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Château de Brézé has a long and storied history, first being mentioned in texts in 1068, lauded by King René of Anjou in the 15th century and served at all the royal courts. In 1957, when the AOC of Saumur Champigny was established, the owner of Château de Brézé refused to be part of the appellation, saying that his estate's vineyards were the best and deserved an appellation all their own. And he was probably right. Unfortunately, the wines from those exceptional vineyards were terrible. Lucky for us, the winery sold in 2009 to Le Comte de Colbert, who recruited Arnaud Lambert from nearby Domaine de Saint Just to make the wine. He changed the vineyards over to organic farming and began producing truly stellar wines worthy of their source. The 2012 Château de Brézé Clos David is all estate-grown Chenin Blanc raised in stainless steel to preserve freshness. It has the slightly-oxidized note of a great White Burgundy and a lovely richness that allows it to pair with a variety of foods.

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We host regular weekly and Saturday wine tastings in each K&L location.

For the complete calendar, including lineups and additional details related to our events, visit our K&L Local Events on KLWines.com or follow us on Facebook.  

 

Visit our events page on Facebook or the K&L Spirits Journal for more information.

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Friday
Mar262010

Getting to Know: Joe Manekin

Name: Joe Manekin

What's your position at K&L and how long have you been with the company?

I am the Spanish, Portuguese and South American wine buyer.  I've been working here for two and a half years.

What did you do before K&L?

Before K&L I worked for a medium-sized wine wholesaler in Washington, DC.

What do you do in your spare time?

I like to blog (www.oldworldoldschool.blogspot.com).  Also I enjoy gardening, cooking, drinking (but of course!), recording and listening to music.

What's your favorite movie?

I’ll always go for a good music documentary or period piece.  Rockers!— a classic late-’70s Jamaican flick) is one of my favorites.

What was your "epiphany wine?"

I think I had my wine epiphany quite young (to protect my parents I won’t say quite how young. It was a bottle of 1986 Chalone Pinot Blanc—full-bodied but bright, palate-coating and memorable. More recently, a bottle of 1981 Martinsancho Verdejo that legendary Spanish winemaker Angel Rodriguez Vidal opened for me a year ago was phenomenal.

Describe your perfect meal. What wines would you pair with it?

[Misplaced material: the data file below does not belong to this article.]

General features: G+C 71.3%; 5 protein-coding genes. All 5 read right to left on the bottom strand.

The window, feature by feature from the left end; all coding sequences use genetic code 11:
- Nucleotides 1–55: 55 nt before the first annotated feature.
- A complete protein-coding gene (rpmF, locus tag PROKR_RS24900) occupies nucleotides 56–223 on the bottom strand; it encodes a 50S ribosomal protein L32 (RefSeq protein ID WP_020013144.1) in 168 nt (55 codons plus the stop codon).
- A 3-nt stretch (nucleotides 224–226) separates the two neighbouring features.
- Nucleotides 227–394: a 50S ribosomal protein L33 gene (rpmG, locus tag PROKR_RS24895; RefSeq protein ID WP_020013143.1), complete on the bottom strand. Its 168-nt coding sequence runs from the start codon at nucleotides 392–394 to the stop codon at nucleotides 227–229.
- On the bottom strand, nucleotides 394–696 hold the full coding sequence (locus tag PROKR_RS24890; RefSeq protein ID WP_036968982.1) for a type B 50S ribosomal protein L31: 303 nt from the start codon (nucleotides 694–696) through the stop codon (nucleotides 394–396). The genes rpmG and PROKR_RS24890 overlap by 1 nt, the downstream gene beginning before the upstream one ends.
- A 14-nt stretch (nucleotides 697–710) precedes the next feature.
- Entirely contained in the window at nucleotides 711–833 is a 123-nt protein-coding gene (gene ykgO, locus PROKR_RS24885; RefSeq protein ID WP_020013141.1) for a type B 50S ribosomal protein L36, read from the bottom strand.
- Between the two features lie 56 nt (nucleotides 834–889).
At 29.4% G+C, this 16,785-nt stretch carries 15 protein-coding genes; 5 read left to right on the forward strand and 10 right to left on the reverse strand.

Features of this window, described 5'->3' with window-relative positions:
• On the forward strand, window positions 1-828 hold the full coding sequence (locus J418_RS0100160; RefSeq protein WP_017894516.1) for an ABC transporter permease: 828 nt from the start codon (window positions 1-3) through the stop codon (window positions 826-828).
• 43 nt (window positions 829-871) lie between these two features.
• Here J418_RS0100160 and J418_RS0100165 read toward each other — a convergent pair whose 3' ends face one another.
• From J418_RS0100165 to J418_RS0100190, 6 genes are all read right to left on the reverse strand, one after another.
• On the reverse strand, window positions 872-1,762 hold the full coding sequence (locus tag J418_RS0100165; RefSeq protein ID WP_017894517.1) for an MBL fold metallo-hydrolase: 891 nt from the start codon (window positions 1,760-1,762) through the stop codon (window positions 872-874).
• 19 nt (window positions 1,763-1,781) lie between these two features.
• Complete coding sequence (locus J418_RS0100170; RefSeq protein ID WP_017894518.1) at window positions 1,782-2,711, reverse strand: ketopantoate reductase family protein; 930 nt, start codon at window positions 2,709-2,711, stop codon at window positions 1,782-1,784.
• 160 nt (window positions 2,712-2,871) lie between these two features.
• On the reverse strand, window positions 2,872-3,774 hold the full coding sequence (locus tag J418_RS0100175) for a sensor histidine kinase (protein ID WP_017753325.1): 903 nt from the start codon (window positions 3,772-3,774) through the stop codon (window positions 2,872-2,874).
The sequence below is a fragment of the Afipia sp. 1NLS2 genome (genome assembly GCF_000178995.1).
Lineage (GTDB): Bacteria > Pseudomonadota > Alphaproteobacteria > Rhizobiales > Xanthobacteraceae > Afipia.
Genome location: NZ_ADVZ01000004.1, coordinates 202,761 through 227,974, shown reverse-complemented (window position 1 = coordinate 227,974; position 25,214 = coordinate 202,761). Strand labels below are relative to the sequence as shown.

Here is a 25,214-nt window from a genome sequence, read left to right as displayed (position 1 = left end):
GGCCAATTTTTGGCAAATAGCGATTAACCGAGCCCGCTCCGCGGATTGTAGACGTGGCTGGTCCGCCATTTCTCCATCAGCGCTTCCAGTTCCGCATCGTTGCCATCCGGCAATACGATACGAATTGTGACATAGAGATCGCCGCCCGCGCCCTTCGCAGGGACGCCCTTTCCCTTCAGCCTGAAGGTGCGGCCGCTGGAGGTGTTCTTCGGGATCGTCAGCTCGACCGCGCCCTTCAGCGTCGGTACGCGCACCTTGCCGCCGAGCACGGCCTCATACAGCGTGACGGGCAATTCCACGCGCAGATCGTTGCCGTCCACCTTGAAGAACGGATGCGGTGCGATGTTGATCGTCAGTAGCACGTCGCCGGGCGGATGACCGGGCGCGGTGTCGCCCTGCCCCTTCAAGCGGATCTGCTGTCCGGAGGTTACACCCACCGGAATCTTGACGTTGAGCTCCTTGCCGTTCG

’79 Salon (a birthyear wine I’d love to try) and potato latkes with crème fraiche and caviar to start.  Grass fed New York strip steak grilled rare and sautéed Lacinato kale paired with ’79 Palmer (another one I need to try). Also, some Lopez de Heredia Gran Reservas from the ’60s. Finally, a decanter of Puffeney Vin Jaune served with top-notch Comte and bread from Tartine (best bread in the world) to close things out.

How do you think your palate's change over the years?

Like many palates before me, I have moved away from richer, fruitier, oakier front- to mid-palate wines in favor of higher acid, more tensely-finishing wines.  In other words, you can keep the cult Cab, but pass the Poulsard my way!

What do you like to drink?

Geek beers and geek wines.  Anything from Cantillon. Lopez de Heredia, all flavors. Muscadet. Sherry. Our wonderful DI Champagnes, especially Marguet and Tarlant! So-called “natural wines.” Orange wines like Radikon. I could go on, but at the risk of subjecting myself to abuse at the office I’ll leave it at that. Non-alcoholic drink of choice: good Gyokuro green tea.

What words of advice do you have to offer people just getting into wine?

Always consider context. If you find your tastes jiving with one of us in particular, work mainly with that person. Also, whether you want to know the various soil types of the Loire Valley or simply want a tasty dry white wine to bring to a party, let us know and we’ll take care of you.

If you could have dinner with any three people in history, who would you invite? What would you serve them?

Jean-Michel Basquiat - 1981 Lopez de Heredia Viña Bosconia Gran Reserva to celebrate his breakthrough year; Frederic Chopin - 1996 Royal Tokaji Wine Company Mezes Mály 6 Puttonyos (Hungary is sort of close to Poland); medieval philosopher Maimonedes - 1787 Château d’Yquem. We’d discuss the morality of forging super rare, older bottles and whether or not our bottle was a genuine one or of magical, non-existent provenance.